Genetic reassortment amoung recently circulating human influenza A and B viruses

YP Lin, V Gregory, M Bennett, H Wright, P Boyd-Kirkup, Rupert James Martin Russell, AJ Hay

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2 Citations (Scopus)


Evolution of influenza viruses involves both the gradual accumulation of mutations and genetic reassortment, due to the segmented nature of the RNA genome. Co-circulation of H1N1 and H3N2 viruses since 1977 provided the opportunity for reassortment between the subtypes. Although various reassortant viruses have circulated to limited extents, not until 2002 did H1N2 viruses, deriving an H1 from H1N1 viruses and seven genes from contemporary H3N2 viruses, become established worldwide. Following the re-emergence of B/Victoria/2/87-lineage viruses during 2001 2002, reassortants possessing a B/Victoria-lineage HA and B/Yamagata-lineage NA became the predominant B viruses circulating since the latter part of 2002. As well as demonstrating the role of reassortment in antigenic and genetic variation, these events provide further evidence of the limited divergence in the functional characteristics of HA and NA of distinct subtypes or lineages during the evolution of human influenza viruses. (C) 2003 Elsevier B.V. All rights reserved.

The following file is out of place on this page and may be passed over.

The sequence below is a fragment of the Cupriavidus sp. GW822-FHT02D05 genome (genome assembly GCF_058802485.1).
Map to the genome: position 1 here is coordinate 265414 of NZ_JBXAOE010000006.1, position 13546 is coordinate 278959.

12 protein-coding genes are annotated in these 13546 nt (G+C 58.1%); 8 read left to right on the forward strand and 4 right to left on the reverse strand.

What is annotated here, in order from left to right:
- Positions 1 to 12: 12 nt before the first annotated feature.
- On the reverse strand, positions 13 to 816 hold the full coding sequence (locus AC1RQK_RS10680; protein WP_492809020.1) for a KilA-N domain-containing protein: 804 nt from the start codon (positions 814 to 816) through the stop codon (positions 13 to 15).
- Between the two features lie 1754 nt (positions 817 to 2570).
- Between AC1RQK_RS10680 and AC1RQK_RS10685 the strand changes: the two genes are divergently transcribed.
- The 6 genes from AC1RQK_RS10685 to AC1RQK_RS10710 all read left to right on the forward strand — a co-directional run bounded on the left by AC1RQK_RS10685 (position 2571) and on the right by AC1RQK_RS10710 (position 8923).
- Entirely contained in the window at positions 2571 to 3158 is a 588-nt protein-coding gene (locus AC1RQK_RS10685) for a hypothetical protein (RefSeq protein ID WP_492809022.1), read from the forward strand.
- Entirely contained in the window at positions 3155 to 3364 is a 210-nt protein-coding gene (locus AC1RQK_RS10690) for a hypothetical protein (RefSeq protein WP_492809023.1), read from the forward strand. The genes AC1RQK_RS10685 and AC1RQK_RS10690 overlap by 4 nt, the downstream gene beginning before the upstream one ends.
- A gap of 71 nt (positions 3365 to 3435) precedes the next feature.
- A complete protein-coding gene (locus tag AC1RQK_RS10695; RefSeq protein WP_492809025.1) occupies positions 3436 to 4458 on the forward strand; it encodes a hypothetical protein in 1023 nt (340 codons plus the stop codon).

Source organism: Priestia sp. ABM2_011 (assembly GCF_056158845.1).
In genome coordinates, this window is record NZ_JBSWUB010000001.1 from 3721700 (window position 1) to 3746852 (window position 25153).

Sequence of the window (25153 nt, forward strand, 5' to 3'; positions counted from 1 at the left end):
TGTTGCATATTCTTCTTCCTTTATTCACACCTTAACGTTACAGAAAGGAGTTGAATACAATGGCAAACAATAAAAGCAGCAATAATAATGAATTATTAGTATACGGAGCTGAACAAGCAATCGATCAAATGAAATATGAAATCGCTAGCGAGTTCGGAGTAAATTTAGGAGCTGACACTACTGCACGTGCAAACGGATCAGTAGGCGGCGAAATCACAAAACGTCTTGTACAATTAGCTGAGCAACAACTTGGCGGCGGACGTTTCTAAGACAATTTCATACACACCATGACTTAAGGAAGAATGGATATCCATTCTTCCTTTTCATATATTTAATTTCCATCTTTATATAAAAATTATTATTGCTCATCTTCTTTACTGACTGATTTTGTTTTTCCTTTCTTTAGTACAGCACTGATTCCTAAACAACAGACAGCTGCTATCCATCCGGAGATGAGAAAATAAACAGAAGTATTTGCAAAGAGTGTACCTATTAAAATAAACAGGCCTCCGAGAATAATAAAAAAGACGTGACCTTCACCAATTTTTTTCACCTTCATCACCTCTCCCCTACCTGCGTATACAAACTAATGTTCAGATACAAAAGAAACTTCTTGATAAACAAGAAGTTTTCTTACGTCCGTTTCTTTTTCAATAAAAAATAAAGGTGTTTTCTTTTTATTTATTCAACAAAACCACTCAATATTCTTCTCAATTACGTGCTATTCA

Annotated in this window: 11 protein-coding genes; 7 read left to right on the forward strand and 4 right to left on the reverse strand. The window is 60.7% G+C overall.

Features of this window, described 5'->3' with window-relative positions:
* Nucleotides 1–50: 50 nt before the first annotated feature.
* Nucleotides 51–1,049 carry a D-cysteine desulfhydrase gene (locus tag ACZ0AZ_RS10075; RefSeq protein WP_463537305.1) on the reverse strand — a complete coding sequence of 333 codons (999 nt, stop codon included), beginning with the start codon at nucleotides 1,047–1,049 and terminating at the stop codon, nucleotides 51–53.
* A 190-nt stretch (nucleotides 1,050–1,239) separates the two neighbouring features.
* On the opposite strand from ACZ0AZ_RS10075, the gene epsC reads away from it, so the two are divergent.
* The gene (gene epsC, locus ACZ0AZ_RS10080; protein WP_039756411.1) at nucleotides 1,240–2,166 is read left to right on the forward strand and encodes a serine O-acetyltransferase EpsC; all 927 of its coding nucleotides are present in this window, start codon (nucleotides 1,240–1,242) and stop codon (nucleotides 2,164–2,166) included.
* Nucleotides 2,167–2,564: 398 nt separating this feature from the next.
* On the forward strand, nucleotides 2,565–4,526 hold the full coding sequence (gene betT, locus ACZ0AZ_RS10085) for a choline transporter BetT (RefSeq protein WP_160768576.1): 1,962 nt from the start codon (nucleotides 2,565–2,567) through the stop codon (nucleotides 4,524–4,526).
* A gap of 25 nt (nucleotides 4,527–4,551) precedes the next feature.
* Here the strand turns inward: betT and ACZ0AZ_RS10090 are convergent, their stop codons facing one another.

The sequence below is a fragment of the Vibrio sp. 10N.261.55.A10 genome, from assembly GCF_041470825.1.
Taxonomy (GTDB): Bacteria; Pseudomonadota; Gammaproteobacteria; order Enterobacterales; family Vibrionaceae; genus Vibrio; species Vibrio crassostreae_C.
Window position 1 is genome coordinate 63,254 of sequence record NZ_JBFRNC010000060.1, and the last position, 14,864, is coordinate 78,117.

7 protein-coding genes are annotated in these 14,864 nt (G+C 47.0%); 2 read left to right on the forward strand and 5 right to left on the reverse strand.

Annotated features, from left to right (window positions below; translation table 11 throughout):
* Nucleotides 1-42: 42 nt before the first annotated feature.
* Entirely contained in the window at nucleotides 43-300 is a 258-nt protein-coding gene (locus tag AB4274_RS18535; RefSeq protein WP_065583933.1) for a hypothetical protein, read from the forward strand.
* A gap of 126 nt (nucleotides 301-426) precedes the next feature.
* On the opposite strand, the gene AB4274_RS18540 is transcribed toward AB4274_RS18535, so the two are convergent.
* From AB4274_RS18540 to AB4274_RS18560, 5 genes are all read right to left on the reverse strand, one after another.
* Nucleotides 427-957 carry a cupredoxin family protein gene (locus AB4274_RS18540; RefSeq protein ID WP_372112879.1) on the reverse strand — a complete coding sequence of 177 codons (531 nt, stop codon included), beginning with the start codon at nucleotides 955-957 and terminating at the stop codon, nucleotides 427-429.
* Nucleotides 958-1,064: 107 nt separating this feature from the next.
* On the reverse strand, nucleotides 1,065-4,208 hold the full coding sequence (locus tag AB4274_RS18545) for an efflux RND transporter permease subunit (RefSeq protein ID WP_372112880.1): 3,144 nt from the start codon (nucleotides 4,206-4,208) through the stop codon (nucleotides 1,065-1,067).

Original languageEnglish
Pages (from-to)178-193
JournalInternational Congress Series
Publication statusPublished - Jun 2004
EventInternational Conference on Options for the Control of Influenza V - Okinawa, Japan
Duration: 7 Oct 200311 Oct 2003


  • influenza A
  • influenza B
  • genetic reassortment


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